Sunday, September 7, 2014

08/25/14 Summer Thunderstorm

 A summertime explosion occurs as a thunderstorm's updraft soars into the atmosphere just east of Peoria, IL

On August 25th, I immediately saw signs of convective initiation as I was on my way home from work during the early evening in Peoria, IL. The atmosphere was quite unstable with 4,000J/kg of CAPE, 0-6km shear at 25kts (not supporting much storm-organization), and a very moist boundary-layer with dew points near 75°F. This convection began to form along a remnant outflow boundary from previous convection that had collapsed near Moline, IL during the early afternoon. Anyhow, after 5:30pm I ended up watching a healthy cumulonimbus cloud blossom in the eastern horizon that was near East Peoria, IL. I quickly grabbed my camera at my apartment to snap a few photos as it was quite a photogenic storm that was a good 20-miles away. It may have not looked that great on radar, but the view from behind the storm was well worth a few shots during the late-evening. Once the storm started to get a little farther away I called it an evening. I've added a couple more photos below:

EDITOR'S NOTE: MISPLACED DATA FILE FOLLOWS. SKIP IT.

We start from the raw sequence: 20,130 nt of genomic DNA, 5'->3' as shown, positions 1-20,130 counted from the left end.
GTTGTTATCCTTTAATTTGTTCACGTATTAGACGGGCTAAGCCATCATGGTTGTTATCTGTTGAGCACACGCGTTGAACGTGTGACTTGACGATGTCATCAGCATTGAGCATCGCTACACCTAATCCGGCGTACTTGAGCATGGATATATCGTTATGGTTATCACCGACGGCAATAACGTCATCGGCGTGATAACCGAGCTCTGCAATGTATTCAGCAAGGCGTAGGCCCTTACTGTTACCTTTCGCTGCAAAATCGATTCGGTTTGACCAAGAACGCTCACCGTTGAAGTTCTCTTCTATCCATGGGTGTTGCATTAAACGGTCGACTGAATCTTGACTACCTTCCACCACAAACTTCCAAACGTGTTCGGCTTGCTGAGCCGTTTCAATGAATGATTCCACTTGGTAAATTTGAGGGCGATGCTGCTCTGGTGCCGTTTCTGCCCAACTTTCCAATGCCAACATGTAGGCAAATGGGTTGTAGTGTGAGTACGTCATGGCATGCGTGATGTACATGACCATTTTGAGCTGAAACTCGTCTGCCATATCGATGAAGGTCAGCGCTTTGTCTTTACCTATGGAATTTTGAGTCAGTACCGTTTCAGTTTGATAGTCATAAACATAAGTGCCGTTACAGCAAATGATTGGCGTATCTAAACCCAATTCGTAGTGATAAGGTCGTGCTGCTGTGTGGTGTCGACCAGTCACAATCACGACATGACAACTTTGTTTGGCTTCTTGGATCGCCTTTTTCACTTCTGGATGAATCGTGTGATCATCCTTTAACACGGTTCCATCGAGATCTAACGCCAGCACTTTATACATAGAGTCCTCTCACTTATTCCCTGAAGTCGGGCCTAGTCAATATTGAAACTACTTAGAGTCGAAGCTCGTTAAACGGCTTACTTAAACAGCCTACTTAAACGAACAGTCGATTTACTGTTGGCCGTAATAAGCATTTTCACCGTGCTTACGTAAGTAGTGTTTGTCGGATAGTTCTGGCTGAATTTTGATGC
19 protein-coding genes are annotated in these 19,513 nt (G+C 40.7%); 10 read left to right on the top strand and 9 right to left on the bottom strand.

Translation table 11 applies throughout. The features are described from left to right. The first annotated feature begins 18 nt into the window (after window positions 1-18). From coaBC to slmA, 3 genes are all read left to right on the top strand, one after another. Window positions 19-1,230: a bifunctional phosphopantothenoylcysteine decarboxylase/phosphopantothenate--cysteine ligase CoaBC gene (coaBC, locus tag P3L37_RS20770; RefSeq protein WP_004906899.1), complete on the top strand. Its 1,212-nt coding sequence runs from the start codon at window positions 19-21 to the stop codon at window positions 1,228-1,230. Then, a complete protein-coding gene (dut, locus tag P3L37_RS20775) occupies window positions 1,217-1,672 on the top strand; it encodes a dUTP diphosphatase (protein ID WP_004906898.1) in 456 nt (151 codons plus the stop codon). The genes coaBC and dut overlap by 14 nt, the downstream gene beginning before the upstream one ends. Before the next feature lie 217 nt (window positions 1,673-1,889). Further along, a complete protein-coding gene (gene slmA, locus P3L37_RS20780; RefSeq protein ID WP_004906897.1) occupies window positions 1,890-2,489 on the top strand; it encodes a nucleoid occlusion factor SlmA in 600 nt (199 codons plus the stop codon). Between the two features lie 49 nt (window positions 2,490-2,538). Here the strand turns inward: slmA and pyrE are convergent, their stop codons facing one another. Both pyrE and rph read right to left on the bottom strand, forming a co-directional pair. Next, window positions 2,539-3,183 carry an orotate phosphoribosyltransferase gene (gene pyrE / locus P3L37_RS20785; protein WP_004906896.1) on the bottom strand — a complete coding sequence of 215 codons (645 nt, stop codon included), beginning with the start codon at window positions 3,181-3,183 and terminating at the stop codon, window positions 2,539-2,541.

Quite an explosive late-August day!
One more shot of the deep-moist convection in the distance!

That's all for this quick post. I also found myself photographing some more convection locally on August 28th and I'll post a few photos from that day soon as well.